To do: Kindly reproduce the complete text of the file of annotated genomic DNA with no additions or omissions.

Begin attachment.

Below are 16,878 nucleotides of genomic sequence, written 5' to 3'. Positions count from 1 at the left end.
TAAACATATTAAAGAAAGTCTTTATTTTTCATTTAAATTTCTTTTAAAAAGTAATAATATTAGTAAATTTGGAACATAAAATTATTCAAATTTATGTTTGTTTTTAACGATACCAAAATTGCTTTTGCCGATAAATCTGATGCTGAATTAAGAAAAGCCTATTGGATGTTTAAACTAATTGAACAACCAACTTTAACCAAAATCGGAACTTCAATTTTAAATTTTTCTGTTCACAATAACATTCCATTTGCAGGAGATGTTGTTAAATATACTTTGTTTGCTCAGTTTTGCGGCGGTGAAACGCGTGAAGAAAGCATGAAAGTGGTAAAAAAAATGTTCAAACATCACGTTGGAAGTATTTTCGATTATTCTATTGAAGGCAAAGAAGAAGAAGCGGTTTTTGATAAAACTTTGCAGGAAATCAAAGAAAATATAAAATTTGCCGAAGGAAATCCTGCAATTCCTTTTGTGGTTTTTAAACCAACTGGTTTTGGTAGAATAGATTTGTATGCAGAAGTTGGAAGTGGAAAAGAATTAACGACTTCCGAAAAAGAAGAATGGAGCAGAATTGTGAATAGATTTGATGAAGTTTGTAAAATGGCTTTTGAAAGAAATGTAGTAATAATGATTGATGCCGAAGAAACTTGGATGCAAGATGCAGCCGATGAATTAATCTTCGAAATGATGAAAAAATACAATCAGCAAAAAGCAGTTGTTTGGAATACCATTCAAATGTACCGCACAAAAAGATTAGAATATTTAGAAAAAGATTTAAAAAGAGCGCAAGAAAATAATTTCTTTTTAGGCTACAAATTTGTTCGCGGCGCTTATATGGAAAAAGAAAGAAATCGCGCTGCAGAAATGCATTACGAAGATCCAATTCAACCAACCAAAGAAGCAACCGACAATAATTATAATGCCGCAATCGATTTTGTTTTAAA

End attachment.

Below are 16,878 nucleotides of genomic sequence, written 5' to 3'. Positions count from 1 at the left end.
TAAACATATTAAAGAAAGTCTTTATTTTTCATTTAAATTTCTTTTAAAAAGTAATAATATTAGTAAATTTGGAACATAAAATTATTCAAATTTATGTTTGTTTTTAACGATACCAAAATTGCTTTTGCCGATAAATCTGATGCTGAATTAAGAAAAGCCTATTGGATGTTTAAACTAATTGAACAACCAACTTTAACCAAAATCGGAACTTCAATTTTAAATTTTTCTGTTCACAATAACATTCCATTTGCAGGAGATGTTGTTAAATATACTTTGTTTGCTCAGTTTTGCGGCGGTGAAACGCGTGAAGAAAGCATGAAAGTGGTAAAAAAAATGTTCAAACATCACGTTGGAAGTATTTTCGATTATTCTATTGAAGGCAAAGAAGAAGAAGCGGTTTTTGATAAAACTTTGCAGGAAATCAAAGAAAATATAAAATTTGCCGAAGGAAATCCTGCAATTCCTTTTGTGGTTTTTAAACCAACTGGTTTTGGTAGAATAGATTTGTATGCAGAAGTTGGAAGTGGAAAAGAATTAACGACTTCCGAAAAAGAAGAATGGAGCAGAATTGTGAATAGATTTGATGAAGTTTGTAAAATGGCTTTTGAAAGAAATGTAGTAATAATGATTGATGCCGAAGAAACTTGGATGCAAGATGCAGCCGATGAATTAATCTTCGAAATGATGAAAAAATACAATCAGCAAAAAGCAGTTGTTTGGAATACCATTCAAATGTACCGCACAAAAAGATTAGAATATTTAGAAAAAGATTTAAAAAGAGCGCAAGAAAATAATTTCTTTTTAGGCTACAAATTTGTTCGCGGCGCTTATATGGAAAAAGAAAGAAATCGCGCTGCAGAAATGCATTACGAAGATCCAATTCAACCAACCAAAGAAGCAACCGACAATAATTATAATGCCGCAATCGATTTTGTTTTAAA